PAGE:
Telestream Looks Back at 20 Years of Video Transcoding
Through the mid to late 1990s, many new products came to market using a variety of digital file compression formats (mpeg, jpeg, fractals)) and disk-based storage. The most common of these included systems used in production (Abekas), playout (Profile), editing (Avid), etc. but these systems were used as file-based “islands” connected using conventional analog or digital (SDI) video signals. New standard and proprietary codecs (MPEG, JPEG, etc.) emerged as companies sought higher resolutions and efficient file sizes.
At the same time, web formats (Windows Media, QuickTime, RealVideo) were becoming increasingly important for professional review and collaboration but were still a “novelty” for consumer distribution. While these products and formats were of major significance, the full benefits could not be seen without some way to interconnect the different systems.
In December 2001, Telestream introduced the industry’s first “enterprise class” video transcoding software- FlipFactory- which not only allowed compressed digital files to be directly transferred and converted between disparate production systems over IP, but also automated conversion to the web distribution formats of the day.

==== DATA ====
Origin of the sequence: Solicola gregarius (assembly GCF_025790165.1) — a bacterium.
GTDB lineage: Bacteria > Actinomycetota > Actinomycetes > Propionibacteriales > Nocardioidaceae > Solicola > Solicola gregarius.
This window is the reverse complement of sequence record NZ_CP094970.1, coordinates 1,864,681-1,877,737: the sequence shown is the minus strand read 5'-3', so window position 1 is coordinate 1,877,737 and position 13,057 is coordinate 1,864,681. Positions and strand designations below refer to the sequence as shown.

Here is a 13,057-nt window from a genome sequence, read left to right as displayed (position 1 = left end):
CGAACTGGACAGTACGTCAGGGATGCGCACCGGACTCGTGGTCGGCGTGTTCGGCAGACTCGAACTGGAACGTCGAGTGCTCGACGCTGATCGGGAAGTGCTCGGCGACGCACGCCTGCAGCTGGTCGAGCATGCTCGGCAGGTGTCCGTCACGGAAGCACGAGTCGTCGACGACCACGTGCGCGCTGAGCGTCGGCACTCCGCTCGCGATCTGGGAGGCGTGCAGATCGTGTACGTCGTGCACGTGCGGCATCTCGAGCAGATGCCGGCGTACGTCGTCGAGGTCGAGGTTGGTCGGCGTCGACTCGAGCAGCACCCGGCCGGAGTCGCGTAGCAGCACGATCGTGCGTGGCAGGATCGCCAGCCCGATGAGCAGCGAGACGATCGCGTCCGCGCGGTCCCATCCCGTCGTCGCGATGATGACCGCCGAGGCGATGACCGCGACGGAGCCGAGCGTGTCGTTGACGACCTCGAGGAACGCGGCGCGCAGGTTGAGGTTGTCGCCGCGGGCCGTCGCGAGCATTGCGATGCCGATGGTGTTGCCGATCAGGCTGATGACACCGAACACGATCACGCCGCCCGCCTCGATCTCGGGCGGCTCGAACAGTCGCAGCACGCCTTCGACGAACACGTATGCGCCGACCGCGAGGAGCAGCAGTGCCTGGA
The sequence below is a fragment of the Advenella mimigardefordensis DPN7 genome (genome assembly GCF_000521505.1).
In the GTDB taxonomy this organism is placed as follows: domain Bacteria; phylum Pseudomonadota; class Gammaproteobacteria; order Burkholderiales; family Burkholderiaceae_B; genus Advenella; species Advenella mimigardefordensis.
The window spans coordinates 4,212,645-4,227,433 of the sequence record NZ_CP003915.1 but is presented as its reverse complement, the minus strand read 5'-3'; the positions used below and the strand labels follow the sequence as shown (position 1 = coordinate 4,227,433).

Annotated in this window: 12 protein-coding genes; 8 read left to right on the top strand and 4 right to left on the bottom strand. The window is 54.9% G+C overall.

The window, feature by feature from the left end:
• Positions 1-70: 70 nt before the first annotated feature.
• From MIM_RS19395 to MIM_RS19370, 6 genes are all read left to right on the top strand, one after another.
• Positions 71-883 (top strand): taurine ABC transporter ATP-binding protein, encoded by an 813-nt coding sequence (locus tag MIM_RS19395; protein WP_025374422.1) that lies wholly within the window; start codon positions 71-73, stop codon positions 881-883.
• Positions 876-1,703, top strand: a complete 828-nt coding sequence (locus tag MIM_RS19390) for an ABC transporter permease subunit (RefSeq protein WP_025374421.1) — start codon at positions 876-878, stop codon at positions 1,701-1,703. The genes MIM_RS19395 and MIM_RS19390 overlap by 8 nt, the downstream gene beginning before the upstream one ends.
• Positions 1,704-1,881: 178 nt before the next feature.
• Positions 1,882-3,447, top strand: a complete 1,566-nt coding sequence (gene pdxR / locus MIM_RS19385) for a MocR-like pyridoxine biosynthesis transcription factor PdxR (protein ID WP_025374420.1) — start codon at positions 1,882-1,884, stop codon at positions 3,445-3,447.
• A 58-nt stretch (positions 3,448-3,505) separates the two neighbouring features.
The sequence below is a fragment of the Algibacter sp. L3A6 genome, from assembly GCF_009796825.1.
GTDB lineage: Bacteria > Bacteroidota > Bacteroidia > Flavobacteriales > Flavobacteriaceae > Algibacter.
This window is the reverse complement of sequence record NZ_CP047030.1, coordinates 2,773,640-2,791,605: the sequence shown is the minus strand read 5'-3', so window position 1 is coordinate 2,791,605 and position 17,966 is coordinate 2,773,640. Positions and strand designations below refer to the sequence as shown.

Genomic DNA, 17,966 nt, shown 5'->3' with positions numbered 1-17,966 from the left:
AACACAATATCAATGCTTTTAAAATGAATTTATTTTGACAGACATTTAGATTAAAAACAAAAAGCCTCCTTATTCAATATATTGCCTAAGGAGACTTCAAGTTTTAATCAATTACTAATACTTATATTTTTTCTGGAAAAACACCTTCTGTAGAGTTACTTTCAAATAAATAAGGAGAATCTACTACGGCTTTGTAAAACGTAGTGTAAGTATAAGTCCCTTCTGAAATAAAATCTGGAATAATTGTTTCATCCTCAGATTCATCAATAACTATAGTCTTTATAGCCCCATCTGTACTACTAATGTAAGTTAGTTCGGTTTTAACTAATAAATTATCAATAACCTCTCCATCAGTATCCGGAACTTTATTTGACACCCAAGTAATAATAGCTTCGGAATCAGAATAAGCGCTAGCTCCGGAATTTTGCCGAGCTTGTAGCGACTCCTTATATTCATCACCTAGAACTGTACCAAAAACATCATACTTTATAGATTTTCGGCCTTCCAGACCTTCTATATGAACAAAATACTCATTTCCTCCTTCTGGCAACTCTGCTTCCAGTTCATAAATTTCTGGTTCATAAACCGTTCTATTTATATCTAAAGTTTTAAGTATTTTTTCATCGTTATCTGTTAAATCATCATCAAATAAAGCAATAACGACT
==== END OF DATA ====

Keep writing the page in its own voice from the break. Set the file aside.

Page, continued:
Over several years, the number of different formats increased—both in production, editing, and contribution, but most of all in final distribution with the introduction of OTT formats such as HLS. FlipFactory became an important mainstay of broadcast transcoding for many years, with many thousands of licenses sold around the world.
This was also the beginning of the Telestream Media Framework—proprietary software which represents the collected knowledge and experience that powered some of the most important media workflows in the world for the last 20 years.
A Struggle for Standardization
During the period between 2001 to 2010, Telestream saw continuing advances towards an IT/file-based broadcast industry, with many valiant attempts at standardization on a common format, mainly through the efforts of the MXF group. In spite of these efforts, many different file/codec/streaming formats emerged, developed for almost every stage of the supply chain. Acquisition, production, contribution, distribution, and true interoperability were increasing challenges for the industry as it moved from a “signal” based model to “file” based infrastructure using software and COTS hardware.